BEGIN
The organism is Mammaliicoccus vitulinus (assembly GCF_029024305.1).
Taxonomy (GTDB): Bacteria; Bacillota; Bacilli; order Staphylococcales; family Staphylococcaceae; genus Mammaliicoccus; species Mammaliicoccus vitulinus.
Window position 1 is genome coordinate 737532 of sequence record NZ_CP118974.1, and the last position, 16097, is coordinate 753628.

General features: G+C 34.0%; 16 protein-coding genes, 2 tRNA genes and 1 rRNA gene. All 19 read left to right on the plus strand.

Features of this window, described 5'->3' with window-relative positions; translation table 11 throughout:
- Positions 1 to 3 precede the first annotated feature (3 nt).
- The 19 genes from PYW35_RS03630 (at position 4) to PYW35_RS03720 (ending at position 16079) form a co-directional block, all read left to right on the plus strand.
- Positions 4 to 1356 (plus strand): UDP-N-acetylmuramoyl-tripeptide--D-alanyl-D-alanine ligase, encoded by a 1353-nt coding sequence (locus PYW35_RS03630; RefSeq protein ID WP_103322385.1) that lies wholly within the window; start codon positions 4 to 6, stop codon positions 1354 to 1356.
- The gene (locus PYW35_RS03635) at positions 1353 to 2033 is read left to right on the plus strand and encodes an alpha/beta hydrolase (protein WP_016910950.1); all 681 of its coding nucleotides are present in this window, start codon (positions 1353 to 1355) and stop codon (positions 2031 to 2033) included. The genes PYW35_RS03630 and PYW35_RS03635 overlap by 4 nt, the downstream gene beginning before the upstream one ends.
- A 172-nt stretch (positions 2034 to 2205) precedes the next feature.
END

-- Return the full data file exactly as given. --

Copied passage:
The organism is Mammaliicoccus vitulinus (assembly GCF_029024305.1).
Taxonomy (GTDB): Bacteria; Bacillota; Bacilli; order Staphylococcales; family Staphylococcaceae; genus Mammaliicoccus; species Mammaliicoccus vitulinus.
Window position 1 is genome coordinate 737532 of sequence record NZ_CP118974.1, and the last position, 16097, is coordinate 753628.

General features: G+C 34.0%; 16 protein-coding genes, 2 tRNA genes and 1 rRNA gene. All 19 read left to right on the plus strand.

Features of this window, described 5'->3' with window-relative positions; translation table 11 throughout:
- Positions 1 to 3 precede the first annotated feature (3 nt).
- The 19 genes from PYW35_RS03630 (at position 4) to PYW35_RS03720 (ending at position 16079) form a co-directional block, all read left to right on the plus strand.
- Positions 4 to 1356 (plus strand): UDP-N-acetylmuramoyl-tripeptide--D-alanyl-D-alanine ligase, encoded by a 1353-nt coding sequence (locus PYW35_RS03630; RefSeq protein ID WP_103322385.1) that lies wholly within the window; start codon positions 4 to 6, stop codon positions 1354 to 1356.
- The gene (locus PYW35_RS03635) at positions 1353 to 2033 is read left to right on the plus strand and encodes an alpha/beta hydrolase (protein WP_016910950.1); all 681 of its coding nucleotides are present in this window, start codon (positions 1353 to 1355) and stop codon (positions 2031 to 2033) included. The genes PYW35_RS03630 and PYW35_RS03635 overlap by 4 nt, the downstream gene beginning before the upstream one ends.
- A 172-nt stretch (positions 2034 to 2205) precedes the next feature.